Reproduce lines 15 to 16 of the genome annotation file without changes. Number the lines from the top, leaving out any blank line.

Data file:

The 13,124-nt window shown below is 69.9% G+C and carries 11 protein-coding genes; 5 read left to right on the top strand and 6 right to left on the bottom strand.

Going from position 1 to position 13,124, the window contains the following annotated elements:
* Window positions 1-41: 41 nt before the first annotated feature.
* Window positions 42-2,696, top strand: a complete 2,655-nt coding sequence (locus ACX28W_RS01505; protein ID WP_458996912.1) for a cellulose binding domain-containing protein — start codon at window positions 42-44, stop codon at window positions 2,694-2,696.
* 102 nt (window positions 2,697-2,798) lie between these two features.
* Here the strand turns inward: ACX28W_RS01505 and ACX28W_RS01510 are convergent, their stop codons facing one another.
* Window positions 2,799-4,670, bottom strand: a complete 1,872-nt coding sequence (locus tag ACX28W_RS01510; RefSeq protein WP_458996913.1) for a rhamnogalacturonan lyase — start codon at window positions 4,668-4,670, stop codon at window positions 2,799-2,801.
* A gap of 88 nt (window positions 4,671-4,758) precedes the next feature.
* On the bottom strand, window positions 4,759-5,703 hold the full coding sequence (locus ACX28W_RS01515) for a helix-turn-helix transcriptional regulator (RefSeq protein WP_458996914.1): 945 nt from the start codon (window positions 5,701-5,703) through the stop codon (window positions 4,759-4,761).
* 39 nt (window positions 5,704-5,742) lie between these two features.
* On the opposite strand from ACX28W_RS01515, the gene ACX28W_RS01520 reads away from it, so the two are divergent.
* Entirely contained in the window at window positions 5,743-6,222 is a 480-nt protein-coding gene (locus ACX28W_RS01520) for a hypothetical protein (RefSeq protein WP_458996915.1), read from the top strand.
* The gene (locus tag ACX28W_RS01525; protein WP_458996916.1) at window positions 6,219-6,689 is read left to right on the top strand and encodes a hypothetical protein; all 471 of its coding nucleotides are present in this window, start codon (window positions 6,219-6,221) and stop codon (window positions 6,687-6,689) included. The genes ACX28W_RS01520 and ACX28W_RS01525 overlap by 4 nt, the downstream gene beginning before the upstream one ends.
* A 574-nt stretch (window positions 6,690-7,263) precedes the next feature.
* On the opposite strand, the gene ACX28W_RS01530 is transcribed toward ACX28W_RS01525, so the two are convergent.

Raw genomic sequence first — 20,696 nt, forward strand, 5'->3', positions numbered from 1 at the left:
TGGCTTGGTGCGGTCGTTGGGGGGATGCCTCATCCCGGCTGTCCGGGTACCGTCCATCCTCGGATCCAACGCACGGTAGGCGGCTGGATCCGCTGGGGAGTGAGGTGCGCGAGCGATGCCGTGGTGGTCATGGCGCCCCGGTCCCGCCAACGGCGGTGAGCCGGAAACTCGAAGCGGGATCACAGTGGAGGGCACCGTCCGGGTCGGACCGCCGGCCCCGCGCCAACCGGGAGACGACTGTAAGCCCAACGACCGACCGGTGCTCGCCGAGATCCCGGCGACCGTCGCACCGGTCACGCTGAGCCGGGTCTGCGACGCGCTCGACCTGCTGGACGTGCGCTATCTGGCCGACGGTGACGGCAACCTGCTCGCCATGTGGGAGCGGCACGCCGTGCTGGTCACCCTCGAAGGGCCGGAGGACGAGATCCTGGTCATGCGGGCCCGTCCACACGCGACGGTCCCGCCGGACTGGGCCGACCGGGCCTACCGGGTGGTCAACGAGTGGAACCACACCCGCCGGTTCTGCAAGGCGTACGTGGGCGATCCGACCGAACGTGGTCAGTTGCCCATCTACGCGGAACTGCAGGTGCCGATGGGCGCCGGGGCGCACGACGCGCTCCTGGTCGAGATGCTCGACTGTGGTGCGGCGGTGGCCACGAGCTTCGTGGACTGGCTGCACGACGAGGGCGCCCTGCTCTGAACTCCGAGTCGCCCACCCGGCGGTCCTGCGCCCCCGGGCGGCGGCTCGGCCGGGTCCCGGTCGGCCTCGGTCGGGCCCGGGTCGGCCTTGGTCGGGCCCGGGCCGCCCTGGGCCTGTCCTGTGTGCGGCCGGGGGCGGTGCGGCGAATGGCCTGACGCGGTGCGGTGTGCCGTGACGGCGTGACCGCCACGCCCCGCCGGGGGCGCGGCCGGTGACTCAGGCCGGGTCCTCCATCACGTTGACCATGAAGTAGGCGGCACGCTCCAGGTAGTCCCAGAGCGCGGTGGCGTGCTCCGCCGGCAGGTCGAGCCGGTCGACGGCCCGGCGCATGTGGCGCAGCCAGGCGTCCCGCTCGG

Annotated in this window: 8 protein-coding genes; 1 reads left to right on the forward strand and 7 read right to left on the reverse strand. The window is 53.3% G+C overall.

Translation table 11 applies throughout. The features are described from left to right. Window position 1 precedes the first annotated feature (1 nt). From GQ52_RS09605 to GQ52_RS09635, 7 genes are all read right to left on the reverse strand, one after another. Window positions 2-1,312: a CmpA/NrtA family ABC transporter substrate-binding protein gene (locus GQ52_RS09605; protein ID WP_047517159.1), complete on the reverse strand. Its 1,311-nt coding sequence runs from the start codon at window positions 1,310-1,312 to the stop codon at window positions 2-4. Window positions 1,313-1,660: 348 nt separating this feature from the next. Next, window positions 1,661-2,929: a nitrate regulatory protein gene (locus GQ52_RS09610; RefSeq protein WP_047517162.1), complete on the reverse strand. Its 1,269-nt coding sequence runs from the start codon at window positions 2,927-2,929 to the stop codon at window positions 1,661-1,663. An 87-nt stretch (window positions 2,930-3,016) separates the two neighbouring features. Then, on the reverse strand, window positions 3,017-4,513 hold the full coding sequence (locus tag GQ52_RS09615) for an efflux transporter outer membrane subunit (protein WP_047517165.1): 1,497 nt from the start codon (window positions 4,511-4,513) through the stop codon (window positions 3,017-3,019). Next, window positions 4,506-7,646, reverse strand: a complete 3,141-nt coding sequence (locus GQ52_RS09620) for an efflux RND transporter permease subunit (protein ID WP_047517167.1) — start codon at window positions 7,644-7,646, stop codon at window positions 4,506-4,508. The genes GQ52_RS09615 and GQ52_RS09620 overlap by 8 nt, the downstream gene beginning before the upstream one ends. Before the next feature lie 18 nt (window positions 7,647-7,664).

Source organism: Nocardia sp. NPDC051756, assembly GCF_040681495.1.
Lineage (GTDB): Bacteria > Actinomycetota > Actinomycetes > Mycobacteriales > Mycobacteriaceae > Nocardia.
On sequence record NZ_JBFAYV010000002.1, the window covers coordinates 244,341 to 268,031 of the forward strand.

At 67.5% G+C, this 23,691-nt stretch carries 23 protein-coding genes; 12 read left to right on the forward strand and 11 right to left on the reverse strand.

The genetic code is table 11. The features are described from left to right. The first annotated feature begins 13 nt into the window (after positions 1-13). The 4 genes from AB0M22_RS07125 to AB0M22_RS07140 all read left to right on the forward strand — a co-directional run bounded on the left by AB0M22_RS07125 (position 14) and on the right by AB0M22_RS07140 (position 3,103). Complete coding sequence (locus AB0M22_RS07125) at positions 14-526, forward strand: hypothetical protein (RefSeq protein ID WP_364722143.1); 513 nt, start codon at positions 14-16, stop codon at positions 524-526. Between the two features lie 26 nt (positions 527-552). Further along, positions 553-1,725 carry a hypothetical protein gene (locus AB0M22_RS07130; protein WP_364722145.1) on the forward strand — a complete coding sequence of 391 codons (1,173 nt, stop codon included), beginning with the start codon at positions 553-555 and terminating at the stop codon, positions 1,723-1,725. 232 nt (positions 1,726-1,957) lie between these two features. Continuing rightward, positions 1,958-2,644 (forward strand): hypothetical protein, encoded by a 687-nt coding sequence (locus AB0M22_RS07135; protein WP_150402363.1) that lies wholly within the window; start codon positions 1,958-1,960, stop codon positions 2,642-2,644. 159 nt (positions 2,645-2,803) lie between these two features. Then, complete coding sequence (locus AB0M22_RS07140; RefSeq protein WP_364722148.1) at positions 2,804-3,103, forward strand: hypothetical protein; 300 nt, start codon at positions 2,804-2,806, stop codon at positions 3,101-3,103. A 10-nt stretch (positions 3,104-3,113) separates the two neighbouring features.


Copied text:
* On the opposite strand, the gene ACX28W_RS01530 is transcribed toward ACX28W_RS01525, so the two are convergent.

Raw genomic sequence first — 20,696 nt, forward strand, 5'->3', positions numbered from 1 at the left: